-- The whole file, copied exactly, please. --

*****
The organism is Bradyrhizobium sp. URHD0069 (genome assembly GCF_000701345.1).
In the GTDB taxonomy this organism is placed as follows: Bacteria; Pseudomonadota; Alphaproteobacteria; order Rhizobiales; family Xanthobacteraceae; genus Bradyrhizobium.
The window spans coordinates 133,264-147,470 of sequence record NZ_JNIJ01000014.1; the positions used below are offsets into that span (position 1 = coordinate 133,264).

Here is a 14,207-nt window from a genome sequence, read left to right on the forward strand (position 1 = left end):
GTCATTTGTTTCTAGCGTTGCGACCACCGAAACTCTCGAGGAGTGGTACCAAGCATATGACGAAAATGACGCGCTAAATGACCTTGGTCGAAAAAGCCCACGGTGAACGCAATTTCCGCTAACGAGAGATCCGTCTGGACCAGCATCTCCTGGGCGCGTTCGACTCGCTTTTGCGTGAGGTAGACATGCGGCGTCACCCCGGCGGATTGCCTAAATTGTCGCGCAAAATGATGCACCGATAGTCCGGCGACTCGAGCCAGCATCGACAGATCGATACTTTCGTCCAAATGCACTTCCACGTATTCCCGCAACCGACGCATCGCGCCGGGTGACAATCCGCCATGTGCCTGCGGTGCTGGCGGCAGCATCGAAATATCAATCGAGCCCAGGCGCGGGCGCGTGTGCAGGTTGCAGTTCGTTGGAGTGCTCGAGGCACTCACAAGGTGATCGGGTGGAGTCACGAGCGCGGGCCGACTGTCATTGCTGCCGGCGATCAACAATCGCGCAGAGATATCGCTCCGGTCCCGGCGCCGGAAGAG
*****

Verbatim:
The organism is Bradyrhizobium sp. URHD0069 (genome assembly GCF_000701345.1).
In the GTDB taxonomy this organism is placed as follows: Bacteria; Pseudomonadota; Alphaproteobacteria; order Rhizobiales; family Xanthobacteraceae; genus Bradyrhizobium.
The window spans coordinates 133,264-147,470 of sequence record NZ_JNIJ01000014.1; the positions used below are offsets into that span (position 1 = coordinate 133,264).

Here is a 14,207-nt window from a genome sequence, read left to right on the forward strand (position 1 = left end):
GTCATTTGTTTCTAGCGTTGCGACCACCGAAACTCTCGAGGAGTGGTACCAAGCATATGACGAAAATGACGCGCTAAATGACCTTGGTCGAAAAAGCCCACGGTGAACGCAATTTCCGCTAACGAGAGATCCGTCTGGACCAGCATCTCCTGGGCGCGTTCGACTCGCTTTTGCGTGAGGTAGACATGCGGCGTCACCCCGGCGGATTGCCTAAATTGTCGCGCAAAATGATGCACCGATAGTCCGGCGACTCGAGCCAGCATCGACAGATCGATACTTTCGTCCAAATGCACTTCCACGTATTCCCGCAACCGACGCATCGCGCCGGGTGACAATCCGCCATGTGCCTGCGGTGCTGGCGGCAGCATCGAAATATCAATCGAGCCCAGGCGCGGGCGCGTGTGCAGGTTGCAGTTCGTTGGAGTGCTCGAGGCACTCACAAGGTGATCGGGTGGAGTCACGAGCGCGGGCCGACTGTCATTGCTGCCGGCGATCAACAATCGCGCAGAGATATCGCTCCGGTCCCGGCGCCGGAAGAG